"I must say one thing," replied Olive, "and then I will turn to a more congenial theme. I hope Evelyn Percival won't take Miss O'Hara's part. You know, Janet, what strong prejudices Evelyn has.""Am I ever hard to my pupils, my love?"
"Well, I never!" exclaimed Dorothy, after a pause. "I don't suppose Mrs. Freeman will allow that style of wardrobe long. See, girls, do see, how her long blue ribbons stream in the breeze; and her hat! it is absolutely covered with roses—I'm convinced they are roses. Oh, what would I not give for an opera glass to enable me to take a nearer view. Whoever that young person is, she intends to take the shine out of us. Why, she is dressed as if she had just come from a garden party."
From where they stood they obtained a very distinct although somewhat bird's-eye view of the winding avenue and quickly approaching carriage. Mrs. Freeman's tall and familiar figure was too well known to be worthy, in that supreme moment, of even a passing comment. Miss Patience looked as angular and as like herself as ever; but a girl, who sat facing the two ladies—a girl who wore a large shady hat, and whose light dress and gay ribbons fluttered in the summer breeze—upon this girl the eyes of the four watchers in the "Lookout" tower were fixed with devouring curiosity.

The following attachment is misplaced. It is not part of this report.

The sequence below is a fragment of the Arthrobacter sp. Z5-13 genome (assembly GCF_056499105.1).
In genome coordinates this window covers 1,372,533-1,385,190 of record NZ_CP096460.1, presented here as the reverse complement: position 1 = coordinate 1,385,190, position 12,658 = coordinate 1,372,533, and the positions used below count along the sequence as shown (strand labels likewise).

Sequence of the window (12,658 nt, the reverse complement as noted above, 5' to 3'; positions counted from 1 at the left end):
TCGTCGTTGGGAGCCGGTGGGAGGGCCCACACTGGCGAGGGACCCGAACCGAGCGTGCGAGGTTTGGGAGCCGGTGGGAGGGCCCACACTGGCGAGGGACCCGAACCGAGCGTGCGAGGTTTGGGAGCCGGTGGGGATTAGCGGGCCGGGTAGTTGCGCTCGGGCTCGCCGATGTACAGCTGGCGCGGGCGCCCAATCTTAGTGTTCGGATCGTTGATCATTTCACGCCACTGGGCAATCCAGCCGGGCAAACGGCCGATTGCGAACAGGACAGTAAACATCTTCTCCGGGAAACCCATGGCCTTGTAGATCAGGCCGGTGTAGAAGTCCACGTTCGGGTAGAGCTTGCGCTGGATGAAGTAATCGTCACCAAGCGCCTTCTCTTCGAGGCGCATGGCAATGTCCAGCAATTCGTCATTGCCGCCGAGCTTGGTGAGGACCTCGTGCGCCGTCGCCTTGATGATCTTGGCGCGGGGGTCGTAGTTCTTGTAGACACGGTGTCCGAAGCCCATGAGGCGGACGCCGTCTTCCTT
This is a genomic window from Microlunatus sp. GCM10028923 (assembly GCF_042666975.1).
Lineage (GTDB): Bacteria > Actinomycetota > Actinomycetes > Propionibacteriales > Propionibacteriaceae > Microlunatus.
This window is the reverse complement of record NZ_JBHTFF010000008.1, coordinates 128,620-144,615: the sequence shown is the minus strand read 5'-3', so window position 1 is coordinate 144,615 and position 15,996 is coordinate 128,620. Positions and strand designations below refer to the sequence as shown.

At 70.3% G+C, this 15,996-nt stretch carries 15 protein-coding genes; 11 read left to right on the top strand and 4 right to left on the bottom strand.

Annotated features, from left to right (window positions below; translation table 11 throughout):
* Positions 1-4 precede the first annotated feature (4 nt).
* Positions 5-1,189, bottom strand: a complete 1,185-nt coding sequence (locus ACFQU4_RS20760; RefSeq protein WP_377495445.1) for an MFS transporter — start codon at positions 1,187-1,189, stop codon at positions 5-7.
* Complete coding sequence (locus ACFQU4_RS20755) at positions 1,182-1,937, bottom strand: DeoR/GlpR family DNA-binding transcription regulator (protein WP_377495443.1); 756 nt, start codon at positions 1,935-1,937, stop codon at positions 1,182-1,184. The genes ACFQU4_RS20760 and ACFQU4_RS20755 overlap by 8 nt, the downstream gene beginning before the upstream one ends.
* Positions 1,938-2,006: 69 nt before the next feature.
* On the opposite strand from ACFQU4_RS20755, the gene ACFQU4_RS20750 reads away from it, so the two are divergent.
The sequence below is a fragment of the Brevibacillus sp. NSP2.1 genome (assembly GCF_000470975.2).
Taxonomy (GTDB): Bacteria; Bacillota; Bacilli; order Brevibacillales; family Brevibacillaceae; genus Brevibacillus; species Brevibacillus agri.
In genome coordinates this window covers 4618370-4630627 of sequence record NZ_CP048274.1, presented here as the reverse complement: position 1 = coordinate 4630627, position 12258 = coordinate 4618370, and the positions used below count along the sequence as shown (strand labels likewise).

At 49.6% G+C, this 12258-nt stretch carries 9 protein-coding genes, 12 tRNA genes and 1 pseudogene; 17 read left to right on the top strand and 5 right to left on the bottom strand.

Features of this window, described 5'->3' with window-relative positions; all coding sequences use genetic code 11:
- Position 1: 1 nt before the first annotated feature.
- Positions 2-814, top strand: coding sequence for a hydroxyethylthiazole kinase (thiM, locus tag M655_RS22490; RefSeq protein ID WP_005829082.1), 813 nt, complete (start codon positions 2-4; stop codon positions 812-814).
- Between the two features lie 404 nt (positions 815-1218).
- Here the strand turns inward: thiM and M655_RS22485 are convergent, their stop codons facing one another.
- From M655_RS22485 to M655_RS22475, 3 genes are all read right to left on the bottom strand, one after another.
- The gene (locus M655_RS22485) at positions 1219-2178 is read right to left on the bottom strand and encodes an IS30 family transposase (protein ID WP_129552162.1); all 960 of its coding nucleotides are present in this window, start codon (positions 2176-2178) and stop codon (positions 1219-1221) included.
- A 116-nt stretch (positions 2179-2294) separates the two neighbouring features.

"I'm very sorry, Marshall," said Dorothy, "but Miss O'Hara has really been very naughty. You have heard, of course, of the carriage accident, and how nearly Miss Percival was hurt. It's kind of you to plead for Miss O'Hara, but she really does deserve rather severe punishment, and Mrs. Freeman is most kind, as well as just. I don't really see how I can interfere."
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Mrs. Freeman went over and drew back the curtains.
"That you will obey me.""When will that be?"
"Change my dress! Now I really don't understand you. Am I to come down in my dressing-gown?"